By Graham Gudgin, Ken Coutts & Neil Gibson
One of the more depressing aspects of the Brexit debate has been that once again the economics profession has not covered itself in glory. The predictions of economists were overwhelmingly pro-remain and not as soundly based as many assumed. Evidence viewed as pro-Brexit could be met by rudeness and we experienced this ourselves. A few economists supported the Brexit case but the middle ground seems to be under-populated, indeed hardly populated at all. This is a real problem since the general public needs neutral referees in such a difficult and fraught issue.
The great majority of the economics profession famously failed to foresee the economic crisis of 2008-9. In the UK they also greatly overestimated the scale of post-crash recovery especially in productivity (which remains a ’puzzle’ to most economists) and now have egg on their faces over the post-referendum performance of the UK economy. The Economists for Remain letter signed by 12 Nobel Laureates, three peers, seven knights of the realm, 88 professors of economics and many other academic economists predicted three main things:
- A recession causing job losses will become significantly more likely due to the shock and uncertainty of Brexit
- A drop in the pound and increased tariffs on imports will cause… higher inflation
- Investment in the UK will drop harming innovation and future job growth
The precise nature, and especially timing, of these predictions was left rather vague but the recession which the letter implied would follow the referendum has clearly not occurred. The fall in the pound did happen immediately after the referendum, and of course will indeed lead to rising inflation. One out three correct predictions is something, but is well wide of a bulls-eye.
The tiny minority of economists which predicted economic gains from Brexit, was mostly within the ‘economists for Brexit’ group. These are strong free-marketeers who appeared to rely on a view that UK exports have the characteristics of primary commodities which can always be sold at existing world prices even if frozen out of protected EU markets.
The example of our own work which caused offence was a working paper published by the Centre for Business Research at the University of Cambridge . Because we needed an estimate of the long-term impact of Brexit for our macro-economic forecasting model, and judged the Treasury’s estimates of trade losses from Brexit to be implausible on economic grounds, we set out to generate our own estimates. This was done by examining the time-series of UK exports to the EU28 countries since 1950, and also by reproducing the Treasury’s gravity model equation, albeit for a limited number of countries (the main UK export markets) and a short recent period. Our conclusion was that the Treasury estimates of the benefits of EU membership to UK trade were considerably exaggerated.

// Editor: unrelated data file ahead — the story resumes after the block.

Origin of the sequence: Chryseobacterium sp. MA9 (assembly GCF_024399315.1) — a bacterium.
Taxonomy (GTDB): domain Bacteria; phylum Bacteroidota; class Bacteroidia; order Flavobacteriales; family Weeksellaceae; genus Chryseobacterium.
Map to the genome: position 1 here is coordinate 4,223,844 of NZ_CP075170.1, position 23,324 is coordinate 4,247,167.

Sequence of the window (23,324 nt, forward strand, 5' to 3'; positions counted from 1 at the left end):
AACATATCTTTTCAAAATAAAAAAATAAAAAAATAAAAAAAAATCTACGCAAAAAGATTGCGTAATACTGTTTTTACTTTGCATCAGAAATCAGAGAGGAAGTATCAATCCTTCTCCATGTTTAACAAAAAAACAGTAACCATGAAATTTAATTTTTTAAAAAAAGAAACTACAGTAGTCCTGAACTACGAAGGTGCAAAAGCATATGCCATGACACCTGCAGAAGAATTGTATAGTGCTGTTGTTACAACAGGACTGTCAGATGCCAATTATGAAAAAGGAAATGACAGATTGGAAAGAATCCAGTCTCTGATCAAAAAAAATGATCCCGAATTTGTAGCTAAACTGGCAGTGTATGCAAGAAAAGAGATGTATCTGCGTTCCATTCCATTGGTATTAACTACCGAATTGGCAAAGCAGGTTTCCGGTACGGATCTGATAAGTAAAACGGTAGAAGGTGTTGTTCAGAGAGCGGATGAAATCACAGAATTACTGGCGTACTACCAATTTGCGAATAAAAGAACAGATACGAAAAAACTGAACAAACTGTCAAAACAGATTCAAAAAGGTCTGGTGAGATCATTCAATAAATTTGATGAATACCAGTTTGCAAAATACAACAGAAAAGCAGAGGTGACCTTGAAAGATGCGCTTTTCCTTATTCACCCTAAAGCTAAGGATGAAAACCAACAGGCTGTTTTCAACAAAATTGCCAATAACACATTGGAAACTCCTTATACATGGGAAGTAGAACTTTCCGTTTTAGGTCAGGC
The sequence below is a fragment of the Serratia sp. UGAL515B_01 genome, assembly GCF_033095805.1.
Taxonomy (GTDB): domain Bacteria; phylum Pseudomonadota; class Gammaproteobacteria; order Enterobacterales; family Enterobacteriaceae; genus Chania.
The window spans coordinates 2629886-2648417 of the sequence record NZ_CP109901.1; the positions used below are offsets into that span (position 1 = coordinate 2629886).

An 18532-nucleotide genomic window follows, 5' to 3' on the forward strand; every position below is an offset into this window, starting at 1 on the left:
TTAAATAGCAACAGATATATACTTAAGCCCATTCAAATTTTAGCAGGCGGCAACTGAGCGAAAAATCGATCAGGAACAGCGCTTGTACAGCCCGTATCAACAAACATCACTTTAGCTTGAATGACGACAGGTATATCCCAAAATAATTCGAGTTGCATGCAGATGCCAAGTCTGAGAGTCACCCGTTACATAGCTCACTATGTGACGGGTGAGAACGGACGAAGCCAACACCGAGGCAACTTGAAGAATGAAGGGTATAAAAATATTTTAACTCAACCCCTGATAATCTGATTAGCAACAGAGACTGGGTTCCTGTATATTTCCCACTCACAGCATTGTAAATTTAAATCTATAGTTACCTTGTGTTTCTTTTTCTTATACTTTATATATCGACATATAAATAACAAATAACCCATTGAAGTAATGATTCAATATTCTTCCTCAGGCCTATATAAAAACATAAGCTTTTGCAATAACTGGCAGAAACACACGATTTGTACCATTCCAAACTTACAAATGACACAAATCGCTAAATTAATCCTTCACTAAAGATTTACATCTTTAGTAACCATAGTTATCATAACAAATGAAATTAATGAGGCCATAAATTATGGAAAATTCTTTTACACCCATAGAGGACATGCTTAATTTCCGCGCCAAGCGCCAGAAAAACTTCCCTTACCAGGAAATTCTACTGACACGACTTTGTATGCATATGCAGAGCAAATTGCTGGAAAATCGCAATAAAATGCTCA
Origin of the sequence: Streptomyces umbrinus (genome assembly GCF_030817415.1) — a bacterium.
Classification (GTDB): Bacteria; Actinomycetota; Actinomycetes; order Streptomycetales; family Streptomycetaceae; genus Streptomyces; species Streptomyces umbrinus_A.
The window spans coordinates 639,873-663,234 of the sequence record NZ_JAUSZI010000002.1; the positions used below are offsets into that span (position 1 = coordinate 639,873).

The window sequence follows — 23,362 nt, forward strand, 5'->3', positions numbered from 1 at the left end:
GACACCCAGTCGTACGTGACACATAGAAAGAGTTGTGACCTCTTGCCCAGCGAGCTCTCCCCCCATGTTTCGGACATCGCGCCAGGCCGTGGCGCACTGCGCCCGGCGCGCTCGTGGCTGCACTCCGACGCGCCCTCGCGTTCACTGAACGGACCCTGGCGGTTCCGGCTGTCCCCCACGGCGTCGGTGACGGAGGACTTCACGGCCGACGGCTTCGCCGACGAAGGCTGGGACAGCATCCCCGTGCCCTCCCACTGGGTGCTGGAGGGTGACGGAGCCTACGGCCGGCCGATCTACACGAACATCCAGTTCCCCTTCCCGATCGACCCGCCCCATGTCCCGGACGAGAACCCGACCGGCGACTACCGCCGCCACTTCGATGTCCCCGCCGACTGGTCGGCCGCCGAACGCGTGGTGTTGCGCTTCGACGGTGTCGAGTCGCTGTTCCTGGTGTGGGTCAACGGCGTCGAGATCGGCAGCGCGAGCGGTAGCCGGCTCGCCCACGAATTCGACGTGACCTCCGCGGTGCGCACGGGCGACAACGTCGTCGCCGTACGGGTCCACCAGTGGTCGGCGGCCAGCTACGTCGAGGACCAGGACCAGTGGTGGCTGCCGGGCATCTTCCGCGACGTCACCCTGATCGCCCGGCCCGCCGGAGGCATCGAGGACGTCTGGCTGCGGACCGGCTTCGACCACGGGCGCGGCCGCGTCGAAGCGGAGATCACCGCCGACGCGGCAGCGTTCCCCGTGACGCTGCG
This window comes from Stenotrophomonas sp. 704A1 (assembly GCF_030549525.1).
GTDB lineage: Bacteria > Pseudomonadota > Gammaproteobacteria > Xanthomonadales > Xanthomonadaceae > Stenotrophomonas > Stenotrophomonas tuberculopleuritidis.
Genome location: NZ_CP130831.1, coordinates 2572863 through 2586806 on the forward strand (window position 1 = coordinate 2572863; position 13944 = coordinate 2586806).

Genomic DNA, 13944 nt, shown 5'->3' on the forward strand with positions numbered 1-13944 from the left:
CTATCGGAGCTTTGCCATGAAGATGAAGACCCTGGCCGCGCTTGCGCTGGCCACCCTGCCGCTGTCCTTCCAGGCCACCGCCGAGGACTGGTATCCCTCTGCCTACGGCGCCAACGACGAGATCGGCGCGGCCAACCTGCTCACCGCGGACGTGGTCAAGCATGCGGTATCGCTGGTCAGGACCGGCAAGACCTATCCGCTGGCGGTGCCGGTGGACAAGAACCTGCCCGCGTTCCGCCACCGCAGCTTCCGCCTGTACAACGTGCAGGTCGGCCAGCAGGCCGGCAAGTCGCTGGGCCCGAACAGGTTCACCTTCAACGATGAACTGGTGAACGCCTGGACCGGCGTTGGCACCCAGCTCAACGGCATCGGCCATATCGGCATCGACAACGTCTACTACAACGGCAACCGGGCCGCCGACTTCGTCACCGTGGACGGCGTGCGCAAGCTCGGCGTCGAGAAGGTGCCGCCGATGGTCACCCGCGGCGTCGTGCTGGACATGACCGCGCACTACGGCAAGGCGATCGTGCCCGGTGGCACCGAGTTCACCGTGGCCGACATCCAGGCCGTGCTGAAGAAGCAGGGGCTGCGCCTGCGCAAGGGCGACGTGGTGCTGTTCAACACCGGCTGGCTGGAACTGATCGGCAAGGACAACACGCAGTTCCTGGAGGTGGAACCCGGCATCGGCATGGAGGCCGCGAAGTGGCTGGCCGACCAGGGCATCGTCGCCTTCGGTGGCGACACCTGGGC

Two attacks on this work came in the widely-read blog of Simon Wren-Lewis, Professor of Economics at Oxford, and signatory of the Economists for Remain letter mentioned above. In his blog of January 18th 2017 he said:
“But didn’t the CBR report say that the benefits of the Single Market had been exaggerated by the Treasury? Yes it did. Here is some of its reasoning. The growth of the UK market share after the single market is not as impressive as it looks, because there is an underlying 6% positive trend in the share, which you can detect before we joined the EU. That looks pretty on a picture, until you realise it is nonsense. A 6% trend in the export share will imply that at some point not too far away UK exports to the EU will be as high as total EU GDP”.
This would be fairly devastating if it were true, but it is not. Wren-Lewis had confused two of our charts. The 6% trend was on a chart of the growth of UK exports to the EU (chart 4) not the growth of the export share (chart 6). The volume of UK exports to the EU did indeed grow at 6% per annum from 1950-2000 as the chart (chart 4) clearly shows, and this was lower than the 7% growth in world trade over the same period. The growth in the EU share of UK exports has grown much more sedately as the paper made clear. Importantly that share has been falling since the early 1990s and since the formation of the Eurozone at the end of 1999 UK exports to the EU have hardly risen at all. Wren-Lewis makes no comment in this blog on the implication of the falling share of UK exports going to the EU.